Fitness has surged in popularity over the last few years. As a result, more people are dedicating a room or space in their home for exercising. This can take many forms, from a simple space for yoga or body weight exercises – to a full multi-gym setup.
This page looks at the key considerations in renovating a space for home fitness activities. This starts with the flooring – and covers lighting, entertainment and sound-proofing too.
Before you get started on any renovation, make sure you list all the current and future uses of the space. These fall into three broad categories.
- Exercise Machines: Treadmills, exercise bikes, elliptical trainers and others.
- Weights Gyms: This can range from a complex multi-gym, to a bench with weights
- Exercise Space: Yoga, aerobics, abs exercises and more all need a dedicated (and comfortable) space
Flooring Options for Your Exercise Space
Before getting to the popular gym flooring options, lets rule one thing out. Carpet is the worst option for any form of home exercise. It collects sweat, wears unevenly and does not provide a solid base for your equipment.
Laminate / wooden flooring makes for a good base – though you’ll need to add some protection to avoid damage.
Heavy duty rubber matting is a solid choice. These are large preformed pieces of rubber 1cm+ thick. Commercial grade matts are a bigger initial outlay than the other flooring options. What you’ll have is a floor that will last – often for many years.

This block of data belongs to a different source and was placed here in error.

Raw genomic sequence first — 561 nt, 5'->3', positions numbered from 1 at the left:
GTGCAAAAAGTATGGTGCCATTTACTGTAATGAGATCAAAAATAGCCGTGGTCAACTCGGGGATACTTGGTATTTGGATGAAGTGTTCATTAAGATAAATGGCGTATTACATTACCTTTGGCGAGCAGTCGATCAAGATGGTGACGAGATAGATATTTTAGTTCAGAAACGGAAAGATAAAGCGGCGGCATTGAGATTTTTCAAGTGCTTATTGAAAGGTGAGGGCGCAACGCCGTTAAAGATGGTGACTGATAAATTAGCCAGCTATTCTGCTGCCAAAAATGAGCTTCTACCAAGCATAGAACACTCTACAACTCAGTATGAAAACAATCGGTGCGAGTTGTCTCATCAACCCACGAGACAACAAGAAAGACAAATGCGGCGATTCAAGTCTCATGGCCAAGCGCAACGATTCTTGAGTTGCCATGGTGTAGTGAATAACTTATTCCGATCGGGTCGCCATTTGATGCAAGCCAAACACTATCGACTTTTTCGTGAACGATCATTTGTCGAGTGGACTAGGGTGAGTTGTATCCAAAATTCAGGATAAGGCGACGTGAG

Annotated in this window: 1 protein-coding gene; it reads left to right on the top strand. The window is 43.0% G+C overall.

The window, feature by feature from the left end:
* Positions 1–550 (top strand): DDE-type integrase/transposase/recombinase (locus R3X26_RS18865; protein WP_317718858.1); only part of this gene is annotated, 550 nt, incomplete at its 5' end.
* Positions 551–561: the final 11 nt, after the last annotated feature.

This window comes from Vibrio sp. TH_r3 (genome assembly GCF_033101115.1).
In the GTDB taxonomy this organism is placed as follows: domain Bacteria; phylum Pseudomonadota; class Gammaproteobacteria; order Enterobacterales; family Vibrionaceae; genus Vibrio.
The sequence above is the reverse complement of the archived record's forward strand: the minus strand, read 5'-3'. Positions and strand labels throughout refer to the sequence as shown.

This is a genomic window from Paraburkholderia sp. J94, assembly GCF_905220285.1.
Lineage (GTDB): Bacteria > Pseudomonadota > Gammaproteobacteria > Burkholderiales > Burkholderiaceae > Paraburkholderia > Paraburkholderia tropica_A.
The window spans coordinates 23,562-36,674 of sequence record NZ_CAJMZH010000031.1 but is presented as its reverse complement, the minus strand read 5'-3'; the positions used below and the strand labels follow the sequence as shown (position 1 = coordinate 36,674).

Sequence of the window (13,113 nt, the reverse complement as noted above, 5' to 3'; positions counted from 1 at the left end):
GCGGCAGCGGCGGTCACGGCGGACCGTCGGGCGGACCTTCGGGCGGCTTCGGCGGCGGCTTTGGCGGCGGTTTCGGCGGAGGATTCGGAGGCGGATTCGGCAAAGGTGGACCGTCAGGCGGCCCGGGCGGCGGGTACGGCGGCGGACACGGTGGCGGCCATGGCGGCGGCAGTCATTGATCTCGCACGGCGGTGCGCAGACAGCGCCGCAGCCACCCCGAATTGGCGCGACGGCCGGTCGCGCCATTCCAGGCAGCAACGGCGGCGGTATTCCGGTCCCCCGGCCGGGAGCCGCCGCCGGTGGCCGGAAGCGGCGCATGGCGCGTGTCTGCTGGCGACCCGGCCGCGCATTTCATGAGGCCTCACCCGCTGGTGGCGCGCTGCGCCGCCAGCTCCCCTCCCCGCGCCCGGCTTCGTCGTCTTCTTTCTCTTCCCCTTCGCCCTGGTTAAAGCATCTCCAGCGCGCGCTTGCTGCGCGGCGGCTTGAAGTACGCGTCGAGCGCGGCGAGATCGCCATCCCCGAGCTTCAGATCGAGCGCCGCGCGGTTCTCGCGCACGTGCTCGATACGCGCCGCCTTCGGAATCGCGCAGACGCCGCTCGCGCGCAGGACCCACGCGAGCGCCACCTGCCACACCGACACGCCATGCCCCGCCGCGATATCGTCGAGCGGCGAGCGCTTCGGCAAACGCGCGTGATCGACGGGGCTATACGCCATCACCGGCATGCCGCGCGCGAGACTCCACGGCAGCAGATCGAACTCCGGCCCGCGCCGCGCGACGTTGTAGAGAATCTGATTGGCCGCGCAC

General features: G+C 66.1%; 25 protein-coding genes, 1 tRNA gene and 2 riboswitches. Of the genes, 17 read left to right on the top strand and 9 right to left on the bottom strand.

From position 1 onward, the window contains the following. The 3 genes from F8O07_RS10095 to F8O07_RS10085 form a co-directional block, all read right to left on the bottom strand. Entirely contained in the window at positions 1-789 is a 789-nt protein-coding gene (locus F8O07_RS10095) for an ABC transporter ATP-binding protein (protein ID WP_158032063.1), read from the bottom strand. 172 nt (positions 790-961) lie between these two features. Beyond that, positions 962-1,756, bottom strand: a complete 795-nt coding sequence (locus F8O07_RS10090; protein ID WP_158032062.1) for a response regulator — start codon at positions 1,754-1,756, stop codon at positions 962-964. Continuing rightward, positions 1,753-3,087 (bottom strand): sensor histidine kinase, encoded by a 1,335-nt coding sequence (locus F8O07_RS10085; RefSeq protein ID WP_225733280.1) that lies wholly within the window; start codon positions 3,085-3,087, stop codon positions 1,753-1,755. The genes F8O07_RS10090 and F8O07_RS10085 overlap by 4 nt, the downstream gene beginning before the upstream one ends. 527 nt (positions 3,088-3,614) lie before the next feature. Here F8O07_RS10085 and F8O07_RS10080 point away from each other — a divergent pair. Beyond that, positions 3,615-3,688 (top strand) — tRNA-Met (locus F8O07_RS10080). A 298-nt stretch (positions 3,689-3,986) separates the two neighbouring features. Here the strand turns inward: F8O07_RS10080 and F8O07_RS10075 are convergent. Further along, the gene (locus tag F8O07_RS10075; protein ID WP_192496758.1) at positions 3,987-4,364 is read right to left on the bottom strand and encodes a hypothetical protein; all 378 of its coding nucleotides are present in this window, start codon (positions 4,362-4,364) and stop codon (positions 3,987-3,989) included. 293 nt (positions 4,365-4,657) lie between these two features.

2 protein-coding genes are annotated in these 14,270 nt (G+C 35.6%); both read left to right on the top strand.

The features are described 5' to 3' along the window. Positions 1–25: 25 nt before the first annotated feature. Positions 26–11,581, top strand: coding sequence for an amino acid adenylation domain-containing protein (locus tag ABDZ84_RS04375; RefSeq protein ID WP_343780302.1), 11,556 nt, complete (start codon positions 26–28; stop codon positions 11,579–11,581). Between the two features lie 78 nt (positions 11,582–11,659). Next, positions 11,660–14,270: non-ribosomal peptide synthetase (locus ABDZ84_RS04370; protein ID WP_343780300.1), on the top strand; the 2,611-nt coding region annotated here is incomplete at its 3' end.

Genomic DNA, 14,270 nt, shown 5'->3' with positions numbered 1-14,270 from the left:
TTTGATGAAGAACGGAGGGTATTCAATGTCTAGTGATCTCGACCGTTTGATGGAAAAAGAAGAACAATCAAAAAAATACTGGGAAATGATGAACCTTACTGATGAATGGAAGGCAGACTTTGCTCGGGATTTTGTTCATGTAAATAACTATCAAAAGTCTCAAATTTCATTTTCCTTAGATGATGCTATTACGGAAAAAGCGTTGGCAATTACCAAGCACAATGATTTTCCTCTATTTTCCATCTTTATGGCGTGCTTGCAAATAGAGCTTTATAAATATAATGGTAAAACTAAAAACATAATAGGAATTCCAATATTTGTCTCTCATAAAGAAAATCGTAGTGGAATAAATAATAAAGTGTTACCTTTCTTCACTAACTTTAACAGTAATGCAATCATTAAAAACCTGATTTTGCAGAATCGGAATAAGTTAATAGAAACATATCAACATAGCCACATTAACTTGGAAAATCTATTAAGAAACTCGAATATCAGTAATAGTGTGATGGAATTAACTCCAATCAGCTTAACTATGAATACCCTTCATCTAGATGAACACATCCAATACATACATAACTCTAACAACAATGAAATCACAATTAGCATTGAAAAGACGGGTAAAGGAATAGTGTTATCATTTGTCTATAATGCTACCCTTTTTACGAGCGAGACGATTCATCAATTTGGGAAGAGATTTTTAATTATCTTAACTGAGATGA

Lighter rubber matting covers the types that come in rolls. This is not something you’d cover the entire floor with. Instead, get a piece for every exercise machine. This provides a stable base – and is a great value option.
Interlocking foam squares fit together like a jigsaw. They are a great way to cover an area where you’ll be doing stand-alone exercises. What I like about this option is that you can easily replace those squares which get the most wear and tear without needing to re-do the entire room.
Noise Considerations for Home Exercise Spaces
Some fitness equipment is noisier than others. Treadmills (unless you choose the top-end commercial versions) can be loud. There is often no escaping the clatter of free weights or those on multi-gyms.
Noise might influence the choice of where you build your exercise space. For example, you could a room with no walls adjoining neighbouring properties. If you are in a flat, or don’t have a choice of room, then some extra soundproofing can be a good investment. This can be as simple as a cork tile underlay on your floor, or on the adjoining wall.
Build in the Entertainment
It is a rare person that enjoys exercise with no entertainment. Some people like to have a TV screen to watch, while others will prefer a good sound system.
It is worth considering both options when you plan the refit of your room. TVs should be wall mounted, and visible from the natural position on the fitness equipment to be used.
Your Home Gym Room – The Finishing Touches
Mirrors are not just about checking your progress towards that perfect body. These can be very useful in refining your technique – or checking that those yoga / Pilates poses are correct. Consider the lighting (both natural and artificial) when deciding which wall to mirror. Tiles are a popular choice – with any becoming worn / damaged easy to replace.
Finally, gym rooms can become hot and sweaty. Ventilation, heating and air conditioning should be considered before you set up.